The Secretary to the Government of the Federation, the engine room of government, has also not been appointed. If the president has a blue-print, the best we can do for now is to speculate about it, as none has been clearly articulated or even suggested.

While the president may need to consult in choosing ministerial nominees and would need the Senate to confirm them, the key appointments mentioned above are almost exclusively his prerogative. In a pre-inauguration interview with Daily Trust, Buhari said he had an idea or a list of his key appointees already but would rather keep it in his chest. If that sounded defensible prior to inauguration, I doubt if it still does a month after. In a recent interview with Arise TV, President Buhari said he was not in a hurry to appoint ministers. Well, they will be his ministers. But the president needs to realise that this is not exclusively in his hands. If he is not in a hurry, the country is. And a critical element of leadership is knowing where your people are.

Some explanations have been given on the president’s current pace. One explanation is that he needs to be fully aware of what he has inherited before making appointments and commitments. Another is that he is just being careful, trying to avoid mistakes and desirous of appointing only untainted people. Yet another is that he wants all the factions in his party to wear themselves out first. Then, there is the argument that as a matter of personal style, the president abhors being pressured and he takes his time to come to a decision. To be sure, every president is entitled to his/her style. But to be effective, presidents need to align their styles with the moment and the mood of their people.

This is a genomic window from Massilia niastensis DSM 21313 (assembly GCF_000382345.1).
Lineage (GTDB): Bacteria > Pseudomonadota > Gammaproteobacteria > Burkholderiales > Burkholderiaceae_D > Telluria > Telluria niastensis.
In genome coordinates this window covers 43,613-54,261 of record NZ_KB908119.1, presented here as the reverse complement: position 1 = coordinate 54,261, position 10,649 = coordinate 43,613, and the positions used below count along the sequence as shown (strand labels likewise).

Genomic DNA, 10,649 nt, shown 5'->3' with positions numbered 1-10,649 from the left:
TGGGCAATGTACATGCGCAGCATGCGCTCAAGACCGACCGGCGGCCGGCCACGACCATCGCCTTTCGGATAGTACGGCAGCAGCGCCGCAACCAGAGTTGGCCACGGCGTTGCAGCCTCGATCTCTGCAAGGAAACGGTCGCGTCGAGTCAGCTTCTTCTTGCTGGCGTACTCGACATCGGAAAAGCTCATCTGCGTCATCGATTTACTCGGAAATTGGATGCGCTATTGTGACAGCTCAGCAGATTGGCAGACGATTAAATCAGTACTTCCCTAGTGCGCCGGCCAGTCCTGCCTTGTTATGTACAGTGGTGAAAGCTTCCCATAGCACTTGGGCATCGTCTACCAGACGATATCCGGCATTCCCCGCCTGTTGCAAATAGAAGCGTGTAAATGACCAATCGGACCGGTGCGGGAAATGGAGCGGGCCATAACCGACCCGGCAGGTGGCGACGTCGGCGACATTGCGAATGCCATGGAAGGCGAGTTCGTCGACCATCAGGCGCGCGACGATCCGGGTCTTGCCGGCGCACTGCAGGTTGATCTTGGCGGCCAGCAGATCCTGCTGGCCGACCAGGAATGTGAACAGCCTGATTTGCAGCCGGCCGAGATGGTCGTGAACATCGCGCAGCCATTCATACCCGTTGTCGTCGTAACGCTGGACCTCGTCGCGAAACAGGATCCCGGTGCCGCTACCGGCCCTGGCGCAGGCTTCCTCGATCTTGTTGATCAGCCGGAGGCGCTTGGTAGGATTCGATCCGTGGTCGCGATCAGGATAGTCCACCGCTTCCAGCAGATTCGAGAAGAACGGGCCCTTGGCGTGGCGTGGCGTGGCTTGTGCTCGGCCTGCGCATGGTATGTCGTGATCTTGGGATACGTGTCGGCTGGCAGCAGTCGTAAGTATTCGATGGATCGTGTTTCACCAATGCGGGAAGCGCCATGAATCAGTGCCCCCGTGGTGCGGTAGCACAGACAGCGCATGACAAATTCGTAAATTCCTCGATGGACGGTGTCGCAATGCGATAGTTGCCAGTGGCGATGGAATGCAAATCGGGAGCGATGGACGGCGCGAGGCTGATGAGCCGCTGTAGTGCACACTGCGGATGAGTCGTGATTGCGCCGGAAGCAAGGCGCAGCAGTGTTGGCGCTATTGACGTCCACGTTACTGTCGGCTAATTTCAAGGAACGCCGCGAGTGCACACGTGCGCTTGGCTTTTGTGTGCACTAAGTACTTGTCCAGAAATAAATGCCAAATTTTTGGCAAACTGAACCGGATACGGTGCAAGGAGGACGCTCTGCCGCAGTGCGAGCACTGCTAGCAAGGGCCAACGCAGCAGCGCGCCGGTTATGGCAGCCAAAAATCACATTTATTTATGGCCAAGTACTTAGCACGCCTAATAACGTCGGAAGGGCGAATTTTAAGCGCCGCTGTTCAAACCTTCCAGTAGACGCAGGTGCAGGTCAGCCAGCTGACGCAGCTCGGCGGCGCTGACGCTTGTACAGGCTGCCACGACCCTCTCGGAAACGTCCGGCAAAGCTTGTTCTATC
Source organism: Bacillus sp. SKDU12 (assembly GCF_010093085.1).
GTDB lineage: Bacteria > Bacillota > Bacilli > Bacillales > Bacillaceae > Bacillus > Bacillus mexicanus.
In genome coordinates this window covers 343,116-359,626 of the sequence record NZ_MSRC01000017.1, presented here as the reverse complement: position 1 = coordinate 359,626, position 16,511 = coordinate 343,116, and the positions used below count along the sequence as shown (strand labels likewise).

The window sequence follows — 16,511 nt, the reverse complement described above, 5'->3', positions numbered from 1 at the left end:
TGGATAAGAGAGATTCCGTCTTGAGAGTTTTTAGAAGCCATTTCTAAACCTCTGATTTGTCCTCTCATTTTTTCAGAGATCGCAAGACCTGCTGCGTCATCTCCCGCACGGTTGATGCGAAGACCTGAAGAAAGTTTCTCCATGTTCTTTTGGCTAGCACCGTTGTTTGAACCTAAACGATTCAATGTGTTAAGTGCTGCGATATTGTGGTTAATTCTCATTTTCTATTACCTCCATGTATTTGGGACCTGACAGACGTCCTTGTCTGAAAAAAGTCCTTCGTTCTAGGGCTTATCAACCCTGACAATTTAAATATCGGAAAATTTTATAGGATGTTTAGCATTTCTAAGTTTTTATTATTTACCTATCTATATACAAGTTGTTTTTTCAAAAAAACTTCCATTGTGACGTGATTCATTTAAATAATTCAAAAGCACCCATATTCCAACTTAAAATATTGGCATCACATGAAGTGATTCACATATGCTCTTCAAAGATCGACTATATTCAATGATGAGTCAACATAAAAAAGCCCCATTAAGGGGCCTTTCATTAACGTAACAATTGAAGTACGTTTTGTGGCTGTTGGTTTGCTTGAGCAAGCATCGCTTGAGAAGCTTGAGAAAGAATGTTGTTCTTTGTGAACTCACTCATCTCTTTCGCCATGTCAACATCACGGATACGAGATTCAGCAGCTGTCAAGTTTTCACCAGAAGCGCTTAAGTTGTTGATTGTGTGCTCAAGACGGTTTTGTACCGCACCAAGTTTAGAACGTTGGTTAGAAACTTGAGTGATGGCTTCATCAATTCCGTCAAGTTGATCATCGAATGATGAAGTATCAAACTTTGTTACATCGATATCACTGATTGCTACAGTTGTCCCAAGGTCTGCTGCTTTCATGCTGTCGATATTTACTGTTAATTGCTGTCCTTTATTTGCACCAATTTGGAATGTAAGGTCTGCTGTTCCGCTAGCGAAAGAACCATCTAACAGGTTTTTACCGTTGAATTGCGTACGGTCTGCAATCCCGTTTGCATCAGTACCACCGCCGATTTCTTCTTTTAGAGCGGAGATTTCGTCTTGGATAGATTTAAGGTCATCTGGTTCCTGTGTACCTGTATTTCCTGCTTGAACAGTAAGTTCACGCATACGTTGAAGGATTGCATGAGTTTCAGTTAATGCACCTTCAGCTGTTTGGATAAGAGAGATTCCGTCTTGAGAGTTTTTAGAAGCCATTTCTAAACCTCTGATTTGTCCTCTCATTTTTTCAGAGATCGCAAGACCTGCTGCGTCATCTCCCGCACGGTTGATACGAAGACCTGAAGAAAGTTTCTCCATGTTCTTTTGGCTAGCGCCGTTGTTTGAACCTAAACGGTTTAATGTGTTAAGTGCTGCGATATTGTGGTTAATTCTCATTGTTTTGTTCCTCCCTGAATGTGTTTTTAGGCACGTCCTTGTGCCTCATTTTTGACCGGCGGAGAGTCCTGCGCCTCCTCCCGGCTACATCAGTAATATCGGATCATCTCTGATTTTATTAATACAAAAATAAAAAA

The reasons given for the delay in appointments and policy direction cannot pass the muster for long. Presidents will make mistakes because they are human. And having the power to fire and hire and amend initiatives, they are allowed to adjust and adapt. By the way, they won’t know they have made mistakes until they act. Also, even if he takes the entire 48 months of his term, the president will still make mistakes and will not have all the information he needs. We live in a world of incomplete information anyway, yet decisions have to be made. Nigerians yearn for a president who will be decisive, not one that will be above mistakes or one that will make only perfect decisions. Additionally, the myth of a president who can govern effectively without aides and ministers has zero shelf life.